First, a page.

Over the past month, Duke had won five straight games and quietly risen to #3 in the AP Poll and #2 in the RPI without skipping a beat. But home victories over the likes of Western Michigan and UNC Greensboro won’t make fans forget about the Devils’ embarrassing 22-point loss at Ohio State earlier in the year, and it would take a strong road performance to erase those memories. Wednesday night showed the Blue Devils get thoroughly outplayed by unranked Temple in downtown Philadelphia, confirming the suspicion that Mike Krzyzewski’s team could be vulnerable both defensively and on the road heading into conference play. Coach K will need to refine his rotation and strengthen his team’s defensive intensity if they want to realistically compete with North Carolina for another ACC title.

Duke Had Major Trouble Defending Temple on Wednesday Night (AP/T. Mihalek)

Perhaps no team played as difficult a non-conference schedule as Duke, which would suggest that they are well prepared for their old familiar foes when conference play begins this weekend. The Blue Devils played Michigan State, Ohio State, Belmont, Michigan, Kansas, Davidson, Tennessee, and Washington as part of one of the most challenging schedules in the country. But Wednesday’s game against Temple was just their second road game (although it was played on one of Villanova’s two home courts, not Temple’s), and they were dominated in both. At Ohio State on November 29, Duke allowed the Buckeyes to shoot 60% on two-pointers and 57% on threes, amounting to a horrendous 130.8 efficiency rating for the Buckeyes. On Wednesday night, Temple shot 58% on twos and 50% on threes for a 114.7 efficiency. Considering that Missouri’s 126.5 offensive efficiency is the best in the country, it goes without saying that Duke is allowing its opponents to score way too easily in hostile environments.

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Set Your TiVo: 01.04.12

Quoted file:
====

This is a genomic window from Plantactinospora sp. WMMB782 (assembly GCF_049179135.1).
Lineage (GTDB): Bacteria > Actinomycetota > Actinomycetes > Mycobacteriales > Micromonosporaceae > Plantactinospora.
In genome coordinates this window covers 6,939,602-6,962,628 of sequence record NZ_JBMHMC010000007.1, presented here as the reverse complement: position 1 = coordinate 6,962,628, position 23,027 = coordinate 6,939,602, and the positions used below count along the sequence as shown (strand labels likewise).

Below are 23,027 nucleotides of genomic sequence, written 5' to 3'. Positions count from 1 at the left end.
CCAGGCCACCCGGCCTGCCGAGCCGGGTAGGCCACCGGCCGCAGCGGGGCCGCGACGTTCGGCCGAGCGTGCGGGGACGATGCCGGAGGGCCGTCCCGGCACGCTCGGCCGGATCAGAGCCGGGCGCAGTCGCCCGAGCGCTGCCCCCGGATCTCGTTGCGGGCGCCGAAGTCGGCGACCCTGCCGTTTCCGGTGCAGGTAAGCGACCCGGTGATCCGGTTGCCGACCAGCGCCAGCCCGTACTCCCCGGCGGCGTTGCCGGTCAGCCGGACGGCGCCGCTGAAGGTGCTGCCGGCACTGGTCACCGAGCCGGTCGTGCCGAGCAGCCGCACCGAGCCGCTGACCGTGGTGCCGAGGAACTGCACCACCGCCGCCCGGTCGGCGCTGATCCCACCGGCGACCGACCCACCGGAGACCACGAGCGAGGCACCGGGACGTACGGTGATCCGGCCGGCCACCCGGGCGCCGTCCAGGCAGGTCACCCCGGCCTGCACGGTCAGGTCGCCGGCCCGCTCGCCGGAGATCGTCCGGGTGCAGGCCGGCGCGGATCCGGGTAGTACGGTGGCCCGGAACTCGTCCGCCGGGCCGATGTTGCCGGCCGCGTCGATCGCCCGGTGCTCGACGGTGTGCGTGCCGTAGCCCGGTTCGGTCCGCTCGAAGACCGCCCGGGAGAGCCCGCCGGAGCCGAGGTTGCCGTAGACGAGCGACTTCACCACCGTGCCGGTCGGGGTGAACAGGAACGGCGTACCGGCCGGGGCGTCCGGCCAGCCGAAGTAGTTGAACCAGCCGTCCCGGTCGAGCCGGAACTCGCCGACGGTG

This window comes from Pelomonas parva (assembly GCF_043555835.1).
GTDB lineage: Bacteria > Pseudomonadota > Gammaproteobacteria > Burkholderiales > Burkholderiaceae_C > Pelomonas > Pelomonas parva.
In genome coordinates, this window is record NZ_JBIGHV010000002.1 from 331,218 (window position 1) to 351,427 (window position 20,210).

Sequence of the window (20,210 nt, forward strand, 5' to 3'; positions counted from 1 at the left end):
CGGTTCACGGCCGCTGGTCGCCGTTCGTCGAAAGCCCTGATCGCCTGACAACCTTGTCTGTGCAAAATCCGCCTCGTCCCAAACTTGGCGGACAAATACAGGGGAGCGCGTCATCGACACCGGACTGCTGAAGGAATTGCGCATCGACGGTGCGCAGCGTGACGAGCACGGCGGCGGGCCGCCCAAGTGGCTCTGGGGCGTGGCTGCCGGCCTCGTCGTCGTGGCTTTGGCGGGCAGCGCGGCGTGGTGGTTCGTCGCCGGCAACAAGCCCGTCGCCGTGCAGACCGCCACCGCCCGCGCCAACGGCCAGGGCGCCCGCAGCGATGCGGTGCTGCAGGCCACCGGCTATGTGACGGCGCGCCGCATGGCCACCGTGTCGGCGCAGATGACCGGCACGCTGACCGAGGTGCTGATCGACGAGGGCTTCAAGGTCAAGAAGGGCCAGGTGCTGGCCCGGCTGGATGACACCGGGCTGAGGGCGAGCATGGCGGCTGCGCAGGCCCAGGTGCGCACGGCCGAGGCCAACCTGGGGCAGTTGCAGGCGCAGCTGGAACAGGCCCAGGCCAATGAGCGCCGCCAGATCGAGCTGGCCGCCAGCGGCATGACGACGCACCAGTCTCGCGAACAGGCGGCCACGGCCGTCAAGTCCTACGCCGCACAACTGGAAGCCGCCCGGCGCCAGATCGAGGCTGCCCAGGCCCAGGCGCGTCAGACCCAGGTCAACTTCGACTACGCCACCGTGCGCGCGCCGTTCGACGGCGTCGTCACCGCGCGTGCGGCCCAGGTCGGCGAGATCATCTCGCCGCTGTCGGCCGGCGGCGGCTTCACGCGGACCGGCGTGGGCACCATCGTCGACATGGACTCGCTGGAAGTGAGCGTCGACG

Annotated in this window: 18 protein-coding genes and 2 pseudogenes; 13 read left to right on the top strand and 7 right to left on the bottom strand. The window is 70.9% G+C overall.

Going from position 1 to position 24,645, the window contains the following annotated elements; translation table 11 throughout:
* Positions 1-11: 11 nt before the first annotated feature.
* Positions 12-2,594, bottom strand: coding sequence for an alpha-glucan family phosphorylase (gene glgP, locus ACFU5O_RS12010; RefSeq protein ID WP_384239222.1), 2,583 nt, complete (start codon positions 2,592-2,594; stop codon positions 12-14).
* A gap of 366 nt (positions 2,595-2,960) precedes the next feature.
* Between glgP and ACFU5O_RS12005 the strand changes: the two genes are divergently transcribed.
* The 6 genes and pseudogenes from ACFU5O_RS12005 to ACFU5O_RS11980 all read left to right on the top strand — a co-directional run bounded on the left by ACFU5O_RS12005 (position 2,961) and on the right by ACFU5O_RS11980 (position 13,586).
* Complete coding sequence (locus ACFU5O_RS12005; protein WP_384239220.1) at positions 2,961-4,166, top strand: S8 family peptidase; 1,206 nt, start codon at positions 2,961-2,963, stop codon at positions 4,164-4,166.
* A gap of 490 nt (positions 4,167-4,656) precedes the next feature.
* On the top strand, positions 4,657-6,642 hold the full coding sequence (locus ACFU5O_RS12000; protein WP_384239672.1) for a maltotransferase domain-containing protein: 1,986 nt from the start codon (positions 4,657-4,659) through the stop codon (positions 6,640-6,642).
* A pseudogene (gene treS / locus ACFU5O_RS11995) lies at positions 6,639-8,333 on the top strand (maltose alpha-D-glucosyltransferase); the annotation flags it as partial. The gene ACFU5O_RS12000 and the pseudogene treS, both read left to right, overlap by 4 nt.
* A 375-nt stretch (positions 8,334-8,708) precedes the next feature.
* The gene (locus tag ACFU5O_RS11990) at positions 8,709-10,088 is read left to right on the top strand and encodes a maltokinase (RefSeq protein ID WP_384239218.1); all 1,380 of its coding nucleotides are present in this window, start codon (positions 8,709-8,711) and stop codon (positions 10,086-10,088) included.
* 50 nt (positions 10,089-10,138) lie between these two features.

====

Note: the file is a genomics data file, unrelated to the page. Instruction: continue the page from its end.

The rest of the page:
Posted by EJacoby on January 4th, 2012

Evan Jacoby is an RTC columnist and contributor. You can find him @evanjacoby on Twitter. See bottom of the post for the Official RTC Star System.

Huge games in the Big East and Big 12 highlight tonight’s action, along with Duke’s final non-conference test. Here’s your schedule for tonight:

#8 Duke at Temple – 7:00 PM EST on ESPN2 (***)

Will Dunphy Have His Owls Ready To Upset K's Devils? (Getty)

  • The Blue Devils have shockingly stayed out of the spotlight for the past few weeks, quietly handling their business in the non-conference. Perhaps the shellacking that Mike Krzyzewski’s team took in Ohio State in November was the wake-up call that this team needed, as Duke has won five straight in impressive fashion since that game. Coach K’s team is ranked 4th in Ken Pomeroy’s adjusted offensive rankings, boasting the nation’s third-best true shooting percentage (60.6%) and eighth-best points per possession statistic (1.16 PPP), amongst many other impressive offensive numbers. As Austin Rivers continues to improve his decision-making and efficiency offensively, Duke gets harder to defend. The freshman is now up to a team-leading 15.4 points per game while shooting 46% from the field and 41% from three. If Rivers can penetrate the Owls’ defense to create good looks for the other Duke guards and himself, Duke will be in good shape.
  • Temple is an elite perimeter defensive team, where the Owls hold opponents to shoot 25.6% from three-point range, the fourth-best percentage in the country. Against a Duke team that loves to shoot the three, guarding the perimeter will again be priority number one in this game. In addition, Temple is strong with the ball and their 1.28 assist-to-turnover ratio is a top-30 national number, far better than Duke’s 1.02 ratio. By limiting their opponent’s long-range makes and winning the turnover battle, Temple will seek to gain an advantage at home. Their trio of guards Ramone Moore, Juan Fernandez, and Khalif Wyatt, all at 13.3 PPG or better, will look to neutralize Duke’s own trio in the scoring department. However, their best big man Michael Eric remains out with a knee injury, which could spell trouble against Duke’s 6’10” Plumlee brothers.
  • Duke is a seven-point favorite in this game and will be well-prepared in their final non-conference game. But the Blue Devils haven’t played a road game since their blowout loss at OSU, and Temple has the guards to match Duke. With Eric missing down low, Temple is without a key defensive cog, but they’ve been playing without him for over a month. Expect a hard fought game in Philly.

#17 Marquette at #9 Georgetown- 7:00 PM EST on ESPNU (****)

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Reflections on Big 5 Basketball in Philadelphia…

Posted by rtmsf on December 5th, 2011